There’s a Lot of Life in the Hospitality Suite at District Conference

Home / Conferences / 2012 Fall Conference / There’s a Lot of Life in the Hospitality Suite at District Conference
Becky Miller and Pauline Lesch of Cooke County
Area Toasters, two of the masterminds of the
Hospitality Suite of the Fall 2012 conference.

I had the least important job on the conference committee; I was in charge of the Hospitality Suite. The reason that I say that the job was the least important job is because the Fall Conference would still have been a huge success if there hadn’t been a Hospitality Suite. The keynote addresses would have been just as inspirational and the educational sessions would have been equally as informative. The dinners would have been served on time and the beds would have still felt like heaven by the time we collapsed into them at night. Yes, the conference would have carried on without a Hospitality Suite.

However, I spent a lot of time in the Hospitality Suite and what I witnessed was significant. People were rekindling friendships that have been built over several years of conferences and contests. Laughter, baby pictures, and news of friends unable to attend the conference were shared. Men and women sat around tables freely giving advice about how to build clubs, how to maintain enthusiasm and how to bounce back from unforeseen drops in memberships. New and instant friendships were started as seasoned Toastmasters approached “First Timers,” shook their hands, asked how they liked the conference, and told them to be sure and call if they needed help with anything. The President of Toastmasters International, John Lau, sat at a table with both newbies and veteran Toastmasters, exchanging stories and experiences. The Hospitality Suite was a melting pot of personalities, educational levels, cultures, and shared successes and failures.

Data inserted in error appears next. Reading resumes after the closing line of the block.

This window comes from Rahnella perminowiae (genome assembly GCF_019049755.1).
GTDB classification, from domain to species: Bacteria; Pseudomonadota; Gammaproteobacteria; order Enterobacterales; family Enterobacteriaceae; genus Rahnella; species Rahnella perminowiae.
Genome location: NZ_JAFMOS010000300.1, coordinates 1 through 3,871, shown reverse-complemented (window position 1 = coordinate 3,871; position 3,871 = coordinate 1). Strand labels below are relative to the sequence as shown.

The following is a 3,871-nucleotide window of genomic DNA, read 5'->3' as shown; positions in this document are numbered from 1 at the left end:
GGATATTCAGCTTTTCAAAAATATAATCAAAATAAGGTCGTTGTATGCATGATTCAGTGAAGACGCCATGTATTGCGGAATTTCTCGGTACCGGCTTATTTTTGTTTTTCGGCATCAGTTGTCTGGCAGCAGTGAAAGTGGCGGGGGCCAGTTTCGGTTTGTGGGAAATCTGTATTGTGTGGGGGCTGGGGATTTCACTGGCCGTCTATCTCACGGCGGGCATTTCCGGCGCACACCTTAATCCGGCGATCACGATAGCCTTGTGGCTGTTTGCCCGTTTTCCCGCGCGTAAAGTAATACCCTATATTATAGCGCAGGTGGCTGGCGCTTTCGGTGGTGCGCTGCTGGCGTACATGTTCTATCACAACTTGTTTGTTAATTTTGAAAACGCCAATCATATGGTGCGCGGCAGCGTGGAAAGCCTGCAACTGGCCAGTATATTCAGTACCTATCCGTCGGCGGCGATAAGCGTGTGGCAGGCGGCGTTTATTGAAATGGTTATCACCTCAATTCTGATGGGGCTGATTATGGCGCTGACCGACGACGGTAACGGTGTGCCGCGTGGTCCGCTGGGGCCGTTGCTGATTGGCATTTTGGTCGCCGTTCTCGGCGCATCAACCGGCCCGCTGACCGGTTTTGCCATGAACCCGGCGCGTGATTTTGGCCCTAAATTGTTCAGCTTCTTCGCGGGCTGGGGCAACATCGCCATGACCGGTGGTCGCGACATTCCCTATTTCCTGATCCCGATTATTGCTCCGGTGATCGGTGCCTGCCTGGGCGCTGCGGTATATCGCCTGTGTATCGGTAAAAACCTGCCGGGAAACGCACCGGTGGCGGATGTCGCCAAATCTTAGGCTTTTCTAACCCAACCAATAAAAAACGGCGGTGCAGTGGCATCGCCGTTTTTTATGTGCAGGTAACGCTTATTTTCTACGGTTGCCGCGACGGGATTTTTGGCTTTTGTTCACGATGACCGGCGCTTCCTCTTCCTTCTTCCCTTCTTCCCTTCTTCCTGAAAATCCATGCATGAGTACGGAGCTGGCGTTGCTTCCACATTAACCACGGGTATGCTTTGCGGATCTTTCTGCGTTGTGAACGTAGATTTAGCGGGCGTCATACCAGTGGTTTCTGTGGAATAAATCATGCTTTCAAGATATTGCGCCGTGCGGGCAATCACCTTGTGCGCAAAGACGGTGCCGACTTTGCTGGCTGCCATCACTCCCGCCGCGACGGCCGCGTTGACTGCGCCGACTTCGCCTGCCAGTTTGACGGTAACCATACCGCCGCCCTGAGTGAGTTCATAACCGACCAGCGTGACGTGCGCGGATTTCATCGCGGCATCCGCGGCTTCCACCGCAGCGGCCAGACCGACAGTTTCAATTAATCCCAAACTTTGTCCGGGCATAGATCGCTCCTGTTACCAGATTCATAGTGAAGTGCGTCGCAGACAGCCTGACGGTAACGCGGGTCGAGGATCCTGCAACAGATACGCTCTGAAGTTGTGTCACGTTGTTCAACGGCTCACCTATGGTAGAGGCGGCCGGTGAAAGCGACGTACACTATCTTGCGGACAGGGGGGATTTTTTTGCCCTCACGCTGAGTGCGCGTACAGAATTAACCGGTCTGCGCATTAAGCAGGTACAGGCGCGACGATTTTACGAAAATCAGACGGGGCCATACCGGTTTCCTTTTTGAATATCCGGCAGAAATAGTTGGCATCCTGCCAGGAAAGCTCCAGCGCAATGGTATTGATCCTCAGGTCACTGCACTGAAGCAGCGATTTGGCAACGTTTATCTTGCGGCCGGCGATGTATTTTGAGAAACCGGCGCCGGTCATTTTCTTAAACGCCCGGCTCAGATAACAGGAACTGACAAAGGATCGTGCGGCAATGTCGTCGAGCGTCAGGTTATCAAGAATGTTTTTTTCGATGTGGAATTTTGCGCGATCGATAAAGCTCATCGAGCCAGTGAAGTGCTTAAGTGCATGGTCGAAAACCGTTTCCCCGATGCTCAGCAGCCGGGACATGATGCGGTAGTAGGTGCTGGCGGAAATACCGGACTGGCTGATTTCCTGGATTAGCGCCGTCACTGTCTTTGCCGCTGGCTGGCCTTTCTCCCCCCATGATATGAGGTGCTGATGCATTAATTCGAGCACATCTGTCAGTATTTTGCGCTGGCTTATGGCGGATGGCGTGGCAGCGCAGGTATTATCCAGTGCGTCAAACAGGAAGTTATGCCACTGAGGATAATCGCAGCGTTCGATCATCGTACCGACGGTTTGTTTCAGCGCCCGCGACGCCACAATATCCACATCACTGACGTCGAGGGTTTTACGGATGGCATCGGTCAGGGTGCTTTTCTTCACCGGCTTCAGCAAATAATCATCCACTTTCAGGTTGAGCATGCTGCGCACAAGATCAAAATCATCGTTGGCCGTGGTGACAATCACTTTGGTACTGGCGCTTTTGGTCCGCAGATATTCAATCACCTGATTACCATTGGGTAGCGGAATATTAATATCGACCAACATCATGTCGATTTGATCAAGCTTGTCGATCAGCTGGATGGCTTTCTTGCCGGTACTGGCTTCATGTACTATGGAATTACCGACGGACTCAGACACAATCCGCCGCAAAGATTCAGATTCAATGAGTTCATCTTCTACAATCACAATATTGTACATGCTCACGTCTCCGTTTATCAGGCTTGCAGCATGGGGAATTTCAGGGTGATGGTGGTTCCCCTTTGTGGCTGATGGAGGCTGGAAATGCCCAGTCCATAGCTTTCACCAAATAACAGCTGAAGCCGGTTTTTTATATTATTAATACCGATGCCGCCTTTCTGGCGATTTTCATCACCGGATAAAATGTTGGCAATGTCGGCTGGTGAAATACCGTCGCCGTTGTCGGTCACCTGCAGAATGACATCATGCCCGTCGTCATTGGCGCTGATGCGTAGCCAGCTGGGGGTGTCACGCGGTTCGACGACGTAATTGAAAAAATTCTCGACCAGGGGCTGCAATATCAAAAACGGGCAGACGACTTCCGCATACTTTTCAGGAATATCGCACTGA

Kay Kinser, another CCAT member, was on hand
to help run a great hospitality show.

Those who attended the conference but never entered the Hospitality Suite had a wonderful experience this weekend. But from what I observed, those who did spend some time there added a richness and depth to the occasion that simply cannot be generated in planned, formal events. If you are fortunate enough to be able to attend the Spring Conference in May, I hope that you will take the time to visit the Hospitality Suite. Eat a cookie, drink a Coke, and build relationships that may enrich your life forever.

Becky Miller
Cooke County Area Toasters